We often think of the book as a container of information. A book’s text conveys meaning through reading. However, meaning can be expressed in other ways. Typography, ink color, blank space, paper, artwork, and binding also provide information to the reader about the artist’s project. Featuring artists’ books from the Smithsonian American Art Museum/National Portrait Gallery Library (AA/PG), this exhibit investigates the way that book artists use material and visual features to make meaning.
As part of the SIL Artists’ Book Professional Development Internship, Amanda Meeks and Michelle Strizever have been working to develop the visibility of the hidden artists’ book collections. Our project included improving access through refining cataloging practices of this special genre. During this time we had the opportunity to survey the collection at AA/PG. Each of us found several works intriguing; we explored and analyzed bookworks individually through research and writing. This started a conversation about what those works have in common: each work uses unique features, such as structure or materials, to convey content and meaning.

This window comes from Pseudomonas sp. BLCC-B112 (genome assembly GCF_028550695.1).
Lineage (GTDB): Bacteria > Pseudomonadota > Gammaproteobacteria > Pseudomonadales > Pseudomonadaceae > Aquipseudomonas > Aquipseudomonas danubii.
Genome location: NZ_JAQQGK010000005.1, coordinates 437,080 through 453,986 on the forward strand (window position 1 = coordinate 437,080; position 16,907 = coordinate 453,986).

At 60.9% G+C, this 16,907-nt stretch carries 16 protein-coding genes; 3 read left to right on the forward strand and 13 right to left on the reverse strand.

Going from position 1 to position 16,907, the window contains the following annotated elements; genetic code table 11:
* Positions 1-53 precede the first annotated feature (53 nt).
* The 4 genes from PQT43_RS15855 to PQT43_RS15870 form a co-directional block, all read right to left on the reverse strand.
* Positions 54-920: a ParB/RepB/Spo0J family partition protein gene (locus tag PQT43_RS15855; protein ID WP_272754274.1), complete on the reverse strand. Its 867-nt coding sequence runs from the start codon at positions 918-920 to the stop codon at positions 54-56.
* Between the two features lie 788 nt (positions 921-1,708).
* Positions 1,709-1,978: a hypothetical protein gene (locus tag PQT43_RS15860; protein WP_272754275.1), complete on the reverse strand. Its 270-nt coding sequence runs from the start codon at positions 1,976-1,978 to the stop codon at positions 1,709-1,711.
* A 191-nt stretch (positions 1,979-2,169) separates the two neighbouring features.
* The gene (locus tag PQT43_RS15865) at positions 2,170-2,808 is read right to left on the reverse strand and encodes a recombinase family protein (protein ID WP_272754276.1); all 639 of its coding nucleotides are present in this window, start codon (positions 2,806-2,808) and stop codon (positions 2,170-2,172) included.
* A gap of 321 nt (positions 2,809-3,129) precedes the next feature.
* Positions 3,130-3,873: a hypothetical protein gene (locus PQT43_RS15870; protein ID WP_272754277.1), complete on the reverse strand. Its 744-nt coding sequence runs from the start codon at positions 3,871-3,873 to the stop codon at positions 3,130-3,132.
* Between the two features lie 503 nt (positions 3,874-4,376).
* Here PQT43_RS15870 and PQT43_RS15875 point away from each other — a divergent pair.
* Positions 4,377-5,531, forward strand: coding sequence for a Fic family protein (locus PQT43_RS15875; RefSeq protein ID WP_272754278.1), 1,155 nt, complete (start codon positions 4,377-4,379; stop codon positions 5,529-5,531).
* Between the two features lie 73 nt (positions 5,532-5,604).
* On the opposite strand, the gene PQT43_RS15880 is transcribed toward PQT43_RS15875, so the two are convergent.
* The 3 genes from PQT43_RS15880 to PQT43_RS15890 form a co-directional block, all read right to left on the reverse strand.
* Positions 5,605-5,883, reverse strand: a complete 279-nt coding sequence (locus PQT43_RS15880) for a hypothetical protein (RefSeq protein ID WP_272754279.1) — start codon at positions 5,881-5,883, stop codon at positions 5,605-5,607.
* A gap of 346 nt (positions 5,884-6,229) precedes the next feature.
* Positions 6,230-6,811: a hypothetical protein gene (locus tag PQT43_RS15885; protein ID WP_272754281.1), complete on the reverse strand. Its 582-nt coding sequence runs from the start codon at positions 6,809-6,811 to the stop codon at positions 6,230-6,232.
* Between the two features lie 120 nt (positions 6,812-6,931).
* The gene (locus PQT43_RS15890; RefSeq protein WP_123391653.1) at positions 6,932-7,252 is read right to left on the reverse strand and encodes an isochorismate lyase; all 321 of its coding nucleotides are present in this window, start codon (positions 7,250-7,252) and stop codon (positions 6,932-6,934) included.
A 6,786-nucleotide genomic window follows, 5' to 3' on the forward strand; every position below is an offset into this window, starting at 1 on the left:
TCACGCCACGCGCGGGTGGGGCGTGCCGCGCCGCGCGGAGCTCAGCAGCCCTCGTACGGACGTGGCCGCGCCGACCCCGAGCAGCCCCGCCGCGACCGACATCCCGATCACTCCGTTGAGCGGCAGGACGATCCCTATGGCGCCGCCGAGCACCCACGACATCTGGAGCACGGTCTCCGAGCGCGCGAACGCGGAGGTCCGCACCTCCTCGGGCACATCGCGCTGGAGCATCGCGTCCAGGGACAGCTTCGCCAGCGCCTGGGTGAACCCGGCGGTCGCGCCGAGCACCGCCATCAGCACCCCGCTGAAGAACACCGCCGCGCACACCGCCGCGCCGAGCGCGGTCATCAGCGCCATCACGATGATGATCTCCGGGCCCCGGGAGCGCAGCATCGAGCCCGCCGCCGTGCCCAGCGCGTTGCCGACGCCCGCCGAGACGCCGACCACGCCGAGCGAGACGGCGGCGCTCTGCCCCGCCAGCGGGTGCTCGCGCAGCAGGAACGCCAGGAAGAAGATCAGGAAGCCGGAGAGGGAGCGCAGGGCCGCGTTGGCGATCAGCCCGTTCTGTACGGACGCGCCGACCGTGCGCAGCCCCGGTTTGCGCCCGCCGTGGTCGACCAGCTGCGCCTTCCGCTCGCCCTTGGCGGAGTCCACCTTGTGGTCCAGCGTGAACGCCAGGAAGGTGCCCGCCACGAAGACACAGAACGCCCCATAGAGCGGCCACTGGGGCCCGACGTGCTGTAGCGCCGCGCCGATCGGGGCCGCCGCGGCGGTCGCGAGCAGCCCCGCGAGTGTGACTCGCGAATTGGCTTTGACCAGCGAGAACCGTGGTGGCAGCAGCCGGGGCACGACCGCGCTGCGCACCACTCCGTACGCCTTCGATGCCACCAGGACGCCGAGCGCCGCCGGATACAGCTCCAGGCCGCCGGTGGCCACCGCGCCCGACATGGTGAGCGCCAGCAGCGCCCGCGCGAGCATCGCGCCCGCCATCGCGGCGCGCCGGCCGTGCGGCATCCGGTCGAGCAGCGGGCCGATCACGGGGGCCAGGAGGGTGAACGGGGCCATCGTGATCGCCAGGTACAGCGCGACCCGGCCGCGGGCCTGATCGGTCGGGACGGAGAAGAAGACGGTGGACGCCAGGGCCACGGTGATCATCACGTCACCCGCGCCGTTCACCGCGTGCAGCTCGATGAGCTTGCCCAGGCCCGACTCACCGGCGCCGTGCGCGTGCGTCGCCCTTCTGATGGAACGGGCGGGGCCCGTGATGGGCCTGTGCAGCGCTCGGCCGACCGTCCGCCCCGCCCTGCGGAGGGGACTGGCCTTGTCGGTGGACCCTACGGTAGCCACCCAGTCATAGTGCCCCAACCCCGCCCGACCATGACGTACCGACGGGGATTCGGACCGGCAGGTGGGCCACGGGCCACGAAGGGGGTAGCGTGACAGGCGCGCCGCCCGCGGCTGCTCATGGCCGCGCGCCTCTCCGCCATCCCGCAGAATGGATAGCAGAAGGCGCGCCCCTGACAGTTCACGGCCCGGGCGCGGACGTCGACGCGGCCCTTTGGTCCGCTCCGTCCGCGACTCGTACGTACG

We hope that this exhibit will encourage viewers and researchers to visit the library and use the artists’ book collection. Please RSVP to firstname.lastname@example.org if you would like to attend the opening of Material Meanings on Wednesday, July 18th, 2012. We will be available to discuss this project, the exhibition, and the collection over refreshments. If you enjoy our new blog series on artists’ books, now is your chance to see a few examples from our collection in person!